The reason which I have now alleged, is given by Christ himself; and is recited in his own words, John xvi. 27. And ye shall bear witness also, because ye have been with me from the beginning.

The importance of this reason will be manifest, if we consider the nature of a great part of the testimony, which the Apostles have given concerning the Redeemer. This is composed partly of facts, and partly of discourses; at both of which they were present, and to which they were, of course, eye and ear witnesses. The only decisive human evidence concerning facts is the evidence of our senses, customarily called Experience. This, wherever it exists in its perfection, is universally acknowledged to be decisive. In it all other human evidence concerning facts is supposed to terminate, and, whenever it is valid, actually terminates. If, then, human testimony were to be given to the mission, character, and doctrines, of Christ; it must be indispensable, that it should rest on this kind of evidence. No other persons could be valid witnesses of the life, and miracles, of Christ, but those who saw them; nor of his discourses, but those who heard them. Accordingly, St. Paul, though an incontrovertible witness to the divine origin of the Gospel in many respects, was not employed to write a history of the Redeemer; while Luke and Mark, though not Apostles, were made his historians by the Spirit of God, because, as St. Luke says of himself, they had perfect understanding of all things from the very first.

It is true, that God could, if it had pleased him, have disclosed every one of the things recorded in his Gospels, to any other Person, by an original Revelation. It is not, however, the way, established in the Divine proceedings, to furnish miraculous communications, where they are not plainly necessary; or miraculous evidence, where evidence derived from other sources is sufficient. Besides, there would have been a serious imperfection attending any such Revelation, if the facts revealed had been unattested by those in whose presence they took place. The mind would instinctively have asked, why none of those who were present had testified their existence; and why no record, no valid trace of them, had been conveyed down from the beginning. It must, I think, have been impossible, or at least very difficult, to answer these questions in such a manner, as to satisfy the mind, by which they were proposed. The importance of this evidence, in the case before us, cannot but be manifest to every one, accustomed to investigations of this nature; and peculiarly to such, as have been conversant with debates concerning the divine origin of the Gospel. Every such person knows, that, among the arguments on this subject, that, which is derived from the impossibility of the Apostles being deceived with respect to the great facts, which are the basis of the Gospel, as having been eye and ear witnesses, and witnesses competent and unexceptionable, has ever holden a primary place. Every man, versed in this subject, knows this to be an argument, which Infidels have never been able to obviate, and which, after the efforts of two centuries, as well as all those made in ancient times, remains immoveable, and beaten in vain by the billows of opposition.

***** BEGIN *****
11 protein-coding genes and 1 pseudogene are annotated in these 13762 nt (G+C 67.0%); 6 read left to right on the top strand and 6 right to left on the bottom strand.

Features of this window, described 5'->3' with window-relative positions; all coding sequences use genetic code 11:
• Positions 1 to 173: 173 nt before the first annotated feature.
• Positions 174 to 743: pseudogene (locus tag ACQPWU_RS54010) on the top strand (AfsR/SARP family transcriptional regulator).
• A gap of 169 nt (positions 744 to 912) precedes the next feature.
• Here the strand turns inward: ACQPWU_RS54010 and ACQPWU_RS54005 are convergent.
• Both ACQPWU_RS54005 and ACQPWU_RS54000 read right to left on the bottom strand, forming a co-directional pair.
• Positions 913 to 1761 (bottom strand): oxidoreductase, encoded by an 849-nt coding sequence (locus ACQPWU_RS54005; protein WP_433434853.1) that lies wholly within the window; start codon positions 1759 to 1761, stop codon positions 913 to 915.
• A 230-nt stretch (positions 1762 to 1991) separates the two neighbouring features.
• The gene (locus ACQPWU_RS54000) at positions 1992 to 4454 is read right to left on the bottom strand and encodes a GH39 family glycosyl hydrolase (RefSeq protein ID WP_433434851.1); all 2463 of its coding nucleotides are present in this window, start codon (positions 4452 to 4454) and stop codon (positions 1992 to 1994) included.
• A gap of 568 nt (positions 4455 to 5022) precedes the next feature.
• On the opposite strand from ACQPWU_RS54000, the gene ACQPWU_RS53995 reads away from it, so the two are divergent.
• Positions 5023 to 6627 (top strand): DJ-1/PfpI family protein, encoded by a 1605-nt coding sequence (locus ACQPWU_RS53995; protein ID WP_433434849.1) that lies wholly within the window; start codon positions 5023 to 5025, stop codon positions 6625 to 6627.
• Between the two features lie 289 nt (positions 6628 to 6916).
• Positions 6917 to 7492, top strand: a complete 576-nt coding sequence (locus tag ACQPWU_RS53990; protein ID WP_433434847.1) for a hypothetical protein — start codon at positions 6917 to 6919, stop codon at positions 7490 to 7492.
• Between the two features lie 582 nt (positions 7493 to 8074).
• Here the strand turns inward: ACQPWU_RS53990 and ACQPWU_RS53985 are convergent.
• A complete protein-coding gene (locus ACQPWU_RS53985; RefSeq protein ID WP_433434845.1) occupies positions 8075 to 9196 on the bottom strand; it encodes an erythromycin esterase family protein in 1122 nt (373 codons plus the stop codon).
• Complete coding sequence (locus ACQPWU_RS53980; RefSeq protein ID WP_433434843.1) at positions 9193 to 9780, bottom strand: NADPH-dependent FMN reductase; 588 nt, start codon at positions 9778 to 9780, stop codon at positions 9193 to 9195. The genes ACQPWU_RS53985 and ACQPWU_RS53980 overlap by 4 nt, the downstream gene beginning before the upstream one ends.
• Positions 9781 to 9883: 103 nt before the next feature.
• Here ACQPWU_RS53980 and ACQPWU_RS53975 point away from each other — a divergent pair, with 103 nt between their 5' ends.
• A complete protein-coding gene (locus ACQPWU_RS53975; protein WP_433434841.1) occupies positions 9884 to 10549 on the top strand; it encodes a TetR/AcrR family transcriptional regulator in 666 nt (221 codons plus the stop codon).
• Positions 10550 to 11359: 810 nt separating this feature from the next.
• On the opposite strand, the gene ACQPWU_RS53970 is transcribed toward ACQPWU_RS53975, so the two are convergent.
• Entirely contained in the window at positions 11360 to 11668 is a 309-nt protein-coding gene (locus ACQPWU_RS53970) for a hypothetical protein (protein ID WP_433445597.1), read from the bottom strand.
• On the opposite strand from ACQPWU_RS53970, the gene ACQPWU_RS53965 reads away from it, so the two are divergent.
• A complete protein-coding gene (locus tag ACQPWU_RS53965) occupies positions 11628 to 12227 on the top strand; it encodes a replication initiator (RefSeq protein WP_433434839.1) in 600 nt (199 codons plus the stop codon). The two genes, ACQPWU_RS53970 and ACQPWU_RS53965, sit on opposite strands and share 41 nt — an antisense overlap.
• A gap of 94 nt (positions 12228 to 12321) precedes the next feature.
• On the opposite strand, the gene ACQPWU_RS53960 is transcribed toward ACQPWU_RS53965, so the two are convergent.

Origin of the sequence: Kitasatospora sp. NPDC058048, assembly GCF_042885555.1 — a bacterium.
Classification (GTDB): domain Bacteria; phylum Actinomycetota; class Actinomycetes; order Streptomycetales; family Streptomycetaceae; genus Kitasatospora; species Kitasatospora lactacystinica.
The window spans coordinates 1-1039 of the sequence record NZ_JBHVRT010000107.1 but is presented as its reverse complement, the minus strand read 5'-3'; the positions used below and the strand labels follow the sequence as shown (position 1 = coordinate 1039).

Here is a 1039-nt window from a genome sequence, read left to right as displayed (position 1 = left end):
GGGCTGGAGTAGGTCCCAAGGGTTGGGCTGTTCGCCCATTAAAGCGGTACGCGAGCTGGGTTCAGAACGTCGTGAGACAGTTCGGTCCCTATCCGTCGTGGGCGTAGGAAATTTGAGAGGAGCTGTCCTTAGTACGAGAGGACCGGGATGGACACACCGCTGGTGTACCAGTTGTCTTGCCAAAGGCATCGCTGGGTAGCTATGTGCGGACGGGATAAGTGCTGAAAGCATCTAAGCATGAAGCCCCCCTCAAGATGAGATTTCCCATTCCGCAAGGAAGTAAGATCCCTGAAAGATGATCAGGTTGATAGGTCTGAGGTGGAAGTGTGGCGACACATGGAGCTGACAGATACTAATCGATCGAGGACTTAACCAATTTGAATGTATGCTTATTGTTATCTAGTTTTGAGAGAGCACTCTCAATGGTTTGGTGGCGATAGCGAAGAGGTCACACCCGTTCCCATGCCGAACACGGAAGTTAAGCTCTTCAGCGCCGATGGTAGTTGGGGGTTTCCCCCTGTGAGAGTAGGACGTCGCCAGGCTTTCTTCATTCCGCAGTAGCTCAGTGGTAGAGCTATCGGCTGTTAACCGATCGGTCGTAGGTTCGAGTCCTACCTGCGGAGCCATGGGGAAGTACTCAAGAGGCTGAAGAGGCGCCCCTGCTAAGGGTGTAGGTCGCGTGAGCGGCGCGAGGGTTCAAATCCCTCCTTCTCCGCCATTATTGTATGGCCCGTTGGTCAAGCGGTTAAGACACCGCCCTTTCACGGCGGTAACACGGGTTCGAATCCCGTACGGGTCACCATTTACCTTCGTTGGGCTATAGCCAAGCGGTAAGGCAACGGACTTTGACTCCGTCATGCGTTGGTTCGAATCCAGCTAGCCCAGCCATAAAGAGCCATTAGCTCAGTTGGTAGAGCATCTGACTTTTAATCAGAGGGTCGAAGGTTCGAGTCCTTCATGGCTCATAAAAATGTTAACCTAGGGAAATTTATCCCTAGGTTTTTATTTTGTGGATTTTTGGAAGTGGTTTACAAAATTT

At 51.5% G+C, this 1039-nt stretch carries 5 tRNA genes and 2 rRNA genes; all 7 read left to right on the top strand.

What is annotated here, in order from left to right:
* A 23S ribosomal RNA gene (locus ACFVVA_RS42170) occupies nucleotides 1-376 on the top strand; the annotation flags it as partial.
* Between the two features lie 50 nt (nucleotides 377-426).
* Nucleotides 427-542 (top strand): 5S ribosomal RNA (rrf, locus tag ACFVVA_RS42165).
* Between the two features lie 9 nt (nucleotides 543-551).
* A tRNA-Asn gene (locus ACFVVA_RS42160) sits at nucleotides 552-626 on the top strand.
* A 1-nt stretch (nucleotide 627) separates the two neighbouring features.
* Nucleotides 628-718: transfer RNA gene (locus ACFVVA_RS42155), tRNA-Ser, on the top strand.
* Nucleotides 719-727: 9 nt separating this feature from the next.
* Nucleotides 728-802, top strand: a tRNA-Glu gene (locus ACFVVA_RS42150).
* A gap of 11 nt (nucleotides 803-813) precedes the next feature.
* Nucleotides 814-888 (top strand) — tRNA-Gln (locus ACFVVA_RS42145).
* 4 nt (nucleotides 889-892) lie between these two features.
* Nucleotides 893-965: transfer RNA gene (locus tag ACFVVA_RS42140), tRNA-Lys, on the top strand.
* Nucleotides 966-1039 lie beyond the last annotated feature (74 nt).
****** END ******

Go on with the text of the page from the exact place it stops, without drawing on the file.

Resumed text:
2dly. Because the Apostles survived the Ascension of Christ.

From this circumstance many advantages were derived, of very great importance. Had Christ written the whole Gospel, that is, all which he can be supposed to have written, and written it at the only time, when he can reasonably be imagined to have written it; not a small, nor unimportant, part of the things, pertaining to his own history and discourses, as we now find them in the Gospels properly so called, must have been lost to the world. The account must, I think, have been closed, antecedently to the institution of the Lord's Supper: for, from the commencement of the celebration of the passover preceding it, he does not appear to have had any opportunity of writing at all. Of course, the celebration of this passover; the institution of the eucharist; his washing the disciples' feet, and his instructions on that occasion; his consolatory discourses; his intercessory prayer; his agony in the garden; the treachery of Judas; his trial, condemnation, death, and burial; his resurrection; his subsequent appearances to his disciples; and his final ascension to the heavens; together with all the things connected with them, could have found no place in the Gospel. But these constitute a large part of the objects of our faith, the means of our instruction, and the rules of our duty. I need not observe, that these, also, are objects of the utmost consequence to every man, who reads the Gospel; essential parts of the dispensation; without which the system would be broken and lame; without which the most important inquiries of the mind could never be satisfied; and without which the chief wants of the probationer for Eternal life could never be supplied.

Further; Christ uttered a number of predictions, which were not fulfilled during his life, nor intended to be; but which, according to the nature of his declarations, were to be fulfilled soon after his ascension. Among these, were his prophecies concerning the descent of the Holy Ghost at the day of Pentecost; the success of the Apostles in preaching the Gospel; the miracles, which they were to accomplish; the sufferings, which they were to undergo; and the extensive establishment of the Church, by their preaching, among the nations of men. All these prophecies are of such a nature, that the mind of every reader would unavoidably demand an account of their fulfilment. Had no such account been given; as, if the Gospel had been finished by Christ, must have been the fact; the omission would have been perceived by every reader to be an unhappy chasm in the history of the Church which nothing could successfully fill up, and about which there would have arisen many doubts, perplexities, and distresses.

The Christian Sabbath was adopted as a commemoration of the resurrection of Christ from the dead. The only hint concerning it, which we find given by Christ, is contained in his answer to the Pharisees; when they asked him, why his disciples did not fast, as did their own disciples, and those of John the Baptist: The children of the bride-chamber cannot fast, while the bridegroom is with